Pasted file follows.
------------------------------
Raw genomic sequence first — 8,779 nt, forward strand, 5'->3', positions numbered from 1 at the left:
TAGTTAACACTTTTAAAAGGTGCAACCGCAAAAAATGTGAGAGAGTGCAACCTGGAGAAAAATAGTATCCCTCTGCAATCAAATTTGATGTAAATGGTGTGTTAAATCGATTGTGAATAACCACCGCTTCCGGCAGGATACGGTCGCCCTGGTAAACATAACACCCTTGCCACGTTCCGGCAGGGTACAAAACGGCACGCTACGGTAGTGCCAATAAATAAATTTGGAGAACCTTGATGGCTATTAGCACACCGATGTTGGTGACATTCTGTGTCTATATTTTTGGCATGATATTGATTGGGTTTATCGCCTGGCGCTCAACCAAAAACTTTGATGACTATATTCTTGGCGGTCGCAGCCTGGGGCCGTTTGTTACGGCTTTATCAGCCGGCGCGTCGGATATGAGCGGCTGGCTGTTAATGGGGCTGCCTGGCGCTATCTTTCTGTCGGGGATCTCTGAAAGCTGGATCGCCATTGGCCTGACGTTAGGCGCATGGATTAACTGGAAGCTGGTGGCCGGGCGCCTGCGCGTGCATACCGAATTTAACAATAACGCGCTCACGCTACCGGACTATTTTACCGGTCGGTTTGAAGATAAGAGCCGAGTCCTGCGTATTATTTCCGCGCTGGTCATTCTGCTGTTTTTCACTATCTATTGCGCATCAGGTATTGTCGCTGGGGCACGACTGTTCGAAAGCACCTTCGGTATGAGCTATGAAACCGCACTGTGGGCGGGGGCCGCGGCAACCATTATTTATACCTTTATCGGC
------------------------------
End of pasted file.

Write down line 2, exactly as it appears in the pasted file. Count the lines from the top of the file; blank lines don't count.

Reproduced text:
TAGTTAACACTTTTAAAAGGTGCAACCGCAAAAAATGTGAGAGAGTGCAACCTGGAGAAAAATAGTATCCCTCTGCAATCAAATTTGATGTAAATGGTGTGTTAAATCGATTGTGAATAACCACCGCTTCCGGCAGGATACGGTCGCCCTGGTAAACATAACACCCTTGCCACGTTCCGGCAGGGTACAAAACGGCACGCTACGGTAGTGCCAATAAATAAATTTGGAGAACCTTGATGGCTATTAGCACACCGATGTTGGTGACATTCTGTGTCTATATTTTTGGCATGATATTGATTGGGTTTATCGCCTGGCGCTCAACCAAAAACTTTGATGACTATATTCTTGGCGGTCGCAGCCTGGGGCCGTTTGTTACGGCTTTATCAGCCGGCGCGTCGGATATGAGCGGCTGGCTGTTAATGGGGCTGCCTGGCGCTATCTTTCTGTCGGGGATCTCTGAAAGCTGGATCGCCATTGGCCTGACGTTAGGCGCATGGATTAACTGGAAGCTGGTGGCCGGGCGCCTGCGCGTGCATACCGAATTTAACAATAACGCGCTCACGCTACCGGACTATTTTACCGGTCGGTTTGAAGATAAGAGCCGAGTCCTGCGTATTATTTCCGCGCTGGTCATTCTGCTGTTTTTCACTATCTATTGCGCATCAGGTATTGTCGCTGGGGCACGACTGTTCGAAAGCACCTTCGGTATGAGCTATGAAACCGCACTGTGGGCGGGGGCCGCGGCAACCATTATTTATACCTTTATCGGC